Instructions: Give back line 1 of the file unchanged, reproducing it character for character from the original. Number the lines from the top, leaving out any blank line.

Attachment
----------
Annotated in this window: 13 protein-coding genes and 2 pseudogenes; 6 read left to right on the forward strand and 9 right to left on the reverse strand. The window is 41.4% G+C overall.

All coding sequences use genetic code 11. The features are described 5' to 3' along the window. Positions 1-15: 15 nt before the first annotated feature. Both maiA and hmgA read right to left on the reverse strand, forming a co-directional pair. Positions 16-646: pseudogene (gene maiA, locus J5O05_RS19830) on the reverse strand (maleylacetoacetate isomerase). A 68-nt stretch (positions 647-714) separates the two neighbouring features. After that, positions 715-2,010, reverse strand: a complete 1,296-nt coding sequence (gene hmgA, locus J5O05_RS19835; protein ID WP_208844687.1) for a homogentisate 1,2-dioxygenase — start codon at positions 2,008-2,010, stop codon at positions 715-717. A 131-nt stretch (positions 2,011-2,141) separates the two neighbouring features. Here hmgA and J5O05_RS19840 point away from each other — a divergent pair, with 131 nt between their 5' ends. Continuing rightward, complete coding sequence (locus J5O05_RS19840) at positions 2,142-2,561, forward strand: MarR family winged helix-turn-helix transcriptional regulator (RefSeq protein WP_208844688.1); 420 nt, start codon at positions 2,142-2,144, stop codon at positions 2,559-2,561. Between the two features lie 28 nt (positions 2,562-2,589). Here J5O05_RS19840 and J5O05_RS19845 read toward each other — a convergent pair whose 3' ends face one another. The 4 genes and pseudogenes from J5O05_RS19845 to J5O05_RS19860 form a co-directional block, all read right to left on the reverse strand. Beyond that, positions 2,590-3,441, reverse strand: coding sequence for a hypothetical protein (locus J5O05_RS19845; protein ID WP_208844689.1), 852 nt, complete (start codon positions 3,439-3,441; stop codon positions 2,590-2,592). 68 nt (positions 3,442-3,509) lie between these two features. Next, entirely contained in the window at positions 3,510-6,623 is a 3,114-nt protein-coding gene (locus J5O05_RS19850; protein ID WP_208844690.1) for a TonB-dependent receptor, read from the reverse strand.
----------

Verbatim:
Annotated in this window: 13 protein-coding genes and 2 pseudogenes; 6 read left to right on the forward strand and 9 right to left on the reverse strand. The window is 41.4% G+C overall.